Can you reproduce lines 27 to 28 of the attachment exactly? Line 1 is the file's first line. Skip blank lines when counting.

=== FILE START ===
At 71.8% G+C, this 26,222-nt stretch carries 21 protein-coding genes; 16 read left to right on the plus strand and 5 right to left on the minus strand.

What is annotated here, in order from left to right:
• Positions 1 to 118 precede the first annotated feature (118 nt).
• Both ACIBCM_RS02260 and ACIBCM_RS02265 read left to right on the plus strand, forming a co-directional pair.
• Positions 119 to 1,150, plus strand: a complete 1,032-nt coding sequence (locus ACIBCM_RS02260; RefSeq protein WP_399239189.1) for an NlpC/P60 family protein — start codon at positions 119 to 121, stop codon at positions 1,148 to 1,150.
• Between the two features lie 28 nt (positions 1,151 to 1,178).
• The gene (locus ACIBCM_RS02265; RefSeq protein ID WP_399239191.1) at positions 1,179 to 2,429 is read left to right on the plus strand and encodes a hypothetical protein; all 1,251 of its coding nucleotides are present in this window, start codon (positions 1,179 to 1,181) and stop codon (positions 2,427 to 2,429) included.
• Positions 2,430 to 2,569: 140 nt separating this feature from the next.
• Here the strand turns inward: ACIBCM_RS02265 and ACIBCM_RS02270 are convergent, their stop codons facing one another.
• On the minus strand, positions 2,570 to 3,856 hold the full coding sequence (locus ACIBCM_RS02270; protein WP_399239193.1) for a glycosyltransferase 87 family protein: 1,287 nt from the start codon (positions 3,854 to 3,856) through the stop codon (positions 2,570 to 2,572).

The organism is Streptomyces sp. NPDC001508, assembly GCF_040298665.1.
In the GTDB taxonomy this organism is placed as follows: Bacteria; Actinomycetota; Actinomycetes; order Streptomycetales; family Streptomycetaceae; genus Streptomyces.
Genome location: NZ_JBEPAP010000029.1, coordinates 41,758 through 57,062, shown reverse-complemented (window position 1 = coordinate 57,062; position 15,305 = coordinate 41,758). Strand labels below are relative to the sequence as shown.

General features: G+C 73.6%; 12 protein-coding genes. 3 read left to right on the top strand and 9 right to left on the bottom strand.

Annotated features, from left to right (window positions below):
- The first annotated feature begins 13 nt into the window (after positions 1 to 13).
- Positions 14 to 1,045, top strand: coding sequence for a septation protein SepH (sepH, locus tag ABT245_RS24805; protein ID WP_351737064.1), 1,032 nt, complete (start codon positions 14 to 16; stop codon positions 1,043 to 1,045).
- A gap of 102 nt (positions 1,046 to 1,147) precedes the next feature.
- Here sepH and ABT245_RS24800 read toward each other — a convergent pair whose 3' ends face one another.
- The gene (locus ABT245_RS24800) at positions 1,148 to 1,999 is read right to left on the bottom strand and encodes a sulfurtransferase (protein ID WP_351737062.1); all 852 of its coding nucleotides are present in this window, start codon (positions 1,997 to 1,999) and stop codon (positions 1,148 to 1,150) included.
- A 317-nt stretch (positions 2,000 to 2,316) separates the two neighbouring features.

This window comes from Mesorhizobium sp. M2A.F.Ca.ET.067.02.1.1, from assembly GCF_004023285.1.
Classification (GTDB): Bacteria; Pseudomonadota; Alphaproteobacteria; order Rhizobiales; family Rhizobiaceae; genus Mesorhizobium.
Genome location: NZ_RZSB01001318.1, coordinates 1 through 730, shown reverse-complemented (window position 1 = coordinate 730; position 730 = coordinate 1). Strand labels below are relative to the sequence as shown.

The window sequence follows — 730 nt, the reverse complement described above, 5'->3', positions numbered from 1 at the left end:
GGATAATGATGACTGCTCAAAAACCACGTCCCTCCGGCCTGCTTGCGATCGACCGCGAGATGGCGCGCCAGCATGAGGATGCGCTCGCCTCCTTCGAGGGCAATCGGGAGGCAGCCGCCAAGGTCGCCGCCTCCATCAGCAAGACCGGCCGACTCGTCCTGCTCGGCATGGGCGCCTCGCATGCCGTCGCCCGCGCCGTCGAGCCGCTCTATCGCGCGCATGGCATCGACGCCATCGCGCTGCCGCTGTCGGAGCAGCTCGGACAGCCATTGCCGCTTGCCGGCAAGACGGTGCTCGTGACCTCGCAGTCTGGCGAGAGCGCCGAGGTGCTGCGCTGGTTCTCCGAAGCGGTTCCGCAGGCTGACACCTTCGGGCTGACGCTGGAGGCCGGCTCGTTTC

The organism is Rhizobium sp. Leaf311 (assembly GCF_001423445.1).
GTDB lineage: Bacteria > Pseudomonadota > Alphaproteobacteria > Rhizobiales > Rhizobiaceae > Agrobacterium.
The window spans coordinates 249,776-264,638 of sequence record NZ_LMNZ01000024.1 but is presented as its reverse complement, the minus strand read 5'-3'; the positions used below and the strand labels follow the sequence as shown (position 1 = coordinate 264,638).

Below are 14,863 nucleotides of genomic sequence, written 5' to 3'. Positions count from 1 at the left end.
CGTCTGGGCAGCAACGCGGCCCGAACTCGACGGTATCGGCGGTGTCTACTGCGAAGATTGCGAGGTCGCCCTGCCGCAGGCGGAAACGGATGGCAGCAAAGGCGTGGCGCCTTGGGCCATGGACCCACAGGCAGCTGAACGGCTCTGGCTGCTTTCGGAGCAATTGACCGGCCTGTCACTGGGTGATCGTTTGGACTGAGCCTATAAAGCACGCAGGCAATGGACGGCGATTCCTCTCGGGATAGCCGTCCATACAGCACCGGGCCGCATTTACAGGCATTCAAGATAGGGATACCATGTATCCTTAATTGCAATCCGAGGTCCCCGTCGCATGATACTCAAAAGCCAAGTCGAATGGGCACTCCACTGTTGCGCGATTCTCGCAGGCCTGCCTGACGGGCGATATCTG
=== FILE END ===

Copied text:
The organism is Rhizobium sp. Leaf311 (assembly GCF_001423445.1).
GTDB lineage: Bacteria > Pseudomonadota > Alphaproteobacteria > Rhizobiales > Rhizobiaceae > Agrobacterium.